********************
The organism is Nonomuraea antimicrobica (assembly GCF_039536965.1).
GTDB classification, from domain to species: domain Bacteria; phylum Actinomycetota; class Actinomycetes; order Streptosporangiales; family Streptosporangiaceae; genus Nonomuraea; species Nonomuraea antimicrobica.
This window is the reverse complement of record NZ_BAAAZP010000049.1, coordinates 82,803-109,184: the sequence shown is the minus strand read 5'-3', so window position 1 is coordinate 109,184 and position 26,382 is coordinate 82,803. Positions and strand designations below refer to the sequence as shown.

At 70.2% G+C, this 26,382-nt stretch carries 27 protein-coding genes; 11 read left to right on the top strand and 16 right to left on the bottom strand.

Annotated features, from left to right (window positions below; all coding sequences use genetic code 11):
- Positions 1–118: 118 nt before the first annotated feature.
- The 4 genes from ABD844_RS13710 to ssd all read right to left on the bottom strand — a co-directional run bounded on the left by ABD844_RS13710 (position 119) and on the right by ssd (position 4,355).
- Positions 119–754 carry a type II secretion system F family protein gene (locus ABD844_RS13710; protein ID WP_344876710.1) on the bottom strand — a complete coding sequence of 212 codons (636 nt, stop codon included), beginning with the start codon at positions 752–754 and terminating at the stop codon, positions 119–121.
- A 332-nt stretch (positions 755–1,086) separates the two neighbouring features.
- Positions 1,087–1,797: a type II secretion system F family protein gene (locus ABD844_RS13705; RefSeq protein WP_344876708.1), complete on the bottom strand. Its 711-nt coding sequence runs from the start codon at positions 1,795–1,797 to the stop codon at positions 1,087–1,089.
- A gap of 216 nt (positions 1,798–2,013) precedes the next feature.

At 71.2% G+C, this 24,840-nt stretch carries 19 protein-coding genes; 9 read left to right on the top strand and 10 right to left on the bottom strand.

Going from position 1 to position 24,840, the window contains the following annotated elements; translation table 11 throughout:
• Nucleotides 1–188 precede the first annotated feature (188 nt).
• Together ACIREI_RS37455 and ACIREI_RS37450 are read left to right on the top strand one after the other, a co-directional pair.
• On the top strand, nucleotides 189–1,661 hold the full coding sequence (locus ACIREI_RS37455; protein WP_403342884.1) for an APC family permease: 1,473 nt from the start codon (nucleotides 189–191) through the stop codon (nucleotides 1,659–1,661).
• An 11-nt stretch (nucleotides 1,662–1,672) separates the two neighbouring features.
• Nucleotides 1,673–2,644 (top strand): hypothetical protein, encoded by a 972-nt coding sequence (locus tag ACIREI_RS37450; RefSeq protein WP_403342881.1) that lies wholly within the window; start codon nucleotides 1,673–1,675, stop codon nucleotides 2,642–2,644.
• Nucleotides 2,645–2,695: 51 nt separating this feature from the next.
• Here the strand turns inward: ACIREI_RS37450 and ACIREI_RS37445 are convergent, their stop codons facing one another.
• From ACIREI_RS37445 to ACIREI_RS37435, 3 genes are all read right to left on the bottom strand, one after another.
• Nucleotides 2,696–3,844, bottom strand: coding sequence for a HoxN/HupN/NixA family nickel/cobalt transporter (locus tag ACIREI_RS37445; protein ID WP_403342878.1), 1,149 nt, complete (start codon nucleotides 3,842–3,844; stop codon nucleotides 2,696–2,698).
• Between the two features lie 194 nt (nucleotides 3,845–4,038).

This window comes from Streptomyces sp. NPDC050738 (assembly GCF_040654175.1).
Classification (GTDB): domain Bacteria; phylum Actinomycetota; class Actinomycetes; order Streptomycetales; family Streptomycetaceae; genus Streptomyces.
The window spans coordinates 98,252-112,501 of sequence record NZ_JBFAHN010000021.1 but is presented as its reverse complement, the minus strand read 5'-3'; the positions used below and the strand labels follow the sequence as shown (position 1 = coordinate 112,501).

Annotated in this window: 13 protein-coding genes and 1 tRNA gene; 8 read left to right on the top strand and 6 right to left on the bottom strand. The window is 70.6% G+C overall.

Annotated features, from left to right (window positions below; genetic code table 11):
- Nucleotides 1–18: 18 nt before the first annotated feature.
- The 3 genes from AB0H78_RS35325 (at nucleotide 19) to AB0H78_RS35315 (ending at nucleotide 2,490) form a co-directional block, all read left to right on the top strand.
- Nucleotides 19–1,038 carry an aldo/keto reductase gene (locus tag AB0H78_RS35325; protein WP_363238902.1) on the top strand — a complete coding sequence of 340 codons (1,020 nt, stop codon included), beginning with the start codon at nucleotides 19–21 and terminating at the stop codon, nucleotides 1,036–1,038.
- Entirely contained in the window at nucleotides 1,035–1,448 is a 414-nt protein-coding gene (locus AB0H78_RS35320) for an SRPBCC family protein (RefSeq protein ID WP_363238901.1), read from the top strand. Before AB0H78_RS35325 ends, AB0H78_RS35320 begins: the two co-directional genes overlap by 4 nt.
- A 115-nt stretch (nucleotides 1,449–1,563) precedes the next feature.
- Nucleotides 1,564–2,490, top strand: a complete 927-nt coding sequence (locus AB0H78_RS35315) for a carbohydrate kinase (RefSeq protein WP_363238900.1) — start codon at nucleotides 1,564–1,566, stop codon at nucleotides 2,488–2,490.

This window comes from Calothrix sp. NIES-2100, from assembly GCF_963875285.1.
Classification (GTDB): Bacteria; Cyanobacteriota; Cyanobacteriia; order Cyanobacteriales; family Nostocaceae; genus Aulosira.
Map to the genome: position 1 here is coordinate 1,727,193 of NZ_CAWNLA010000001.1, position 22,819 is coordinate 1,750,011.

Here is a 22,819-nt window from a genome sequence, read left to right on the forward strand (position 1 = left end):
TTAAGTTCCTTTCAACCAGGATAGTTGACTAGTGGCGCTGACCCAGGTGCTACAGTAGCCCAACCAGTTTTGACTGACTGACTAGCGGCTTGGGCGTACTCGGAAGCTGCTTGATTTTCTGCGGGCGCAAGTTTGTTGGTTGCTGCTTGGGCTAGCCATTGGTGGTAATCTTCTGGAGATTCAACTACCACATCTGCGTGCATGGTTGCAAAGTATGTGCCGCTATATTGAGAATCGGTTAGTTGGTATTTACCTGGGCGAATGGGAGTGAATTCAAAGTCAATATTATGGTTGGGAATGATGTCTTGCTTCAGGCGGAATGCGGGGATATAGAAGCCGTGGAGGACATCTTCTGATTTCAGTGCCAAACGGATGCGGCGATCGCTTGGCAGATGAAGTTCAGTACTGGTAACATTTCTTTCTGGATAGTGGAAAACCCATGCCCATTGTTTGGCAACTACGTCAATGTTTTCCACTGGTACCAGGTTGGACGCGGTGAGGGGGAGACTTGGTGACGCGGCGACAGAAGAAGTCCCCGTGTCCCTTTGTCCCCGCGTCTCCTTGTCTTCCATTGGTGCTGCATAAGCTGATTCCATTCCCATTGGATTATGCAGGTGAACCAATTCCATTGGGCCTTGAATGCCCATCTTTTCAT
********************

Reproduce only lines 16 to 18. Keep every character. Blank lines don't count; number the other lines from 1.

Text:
• On the top strand, nucleotides 189–1,661 hold the full coding sequence (locus ACIREI_RS37455; protein WP_403342884.1) for an APC family permease: 1,473 nt from the start codon (nucleotides 189–191) through the stop codon (nucleotides 1,659–1,661).
• An 11-nt stretch (nucleotides 1,662–1,672) separates the two neighbouring features.
• Nucleotides 1,673–2,644 (top strand): hypothetical protein, encoded by a 972-nt coding sequence (locus tag ACIREI_RS37450; RefSeq protein WP_403342881.1) that lies wholly within the window; start codon nucleotides 1,673–1,675, stop codon nucleotides 2,642–2,644.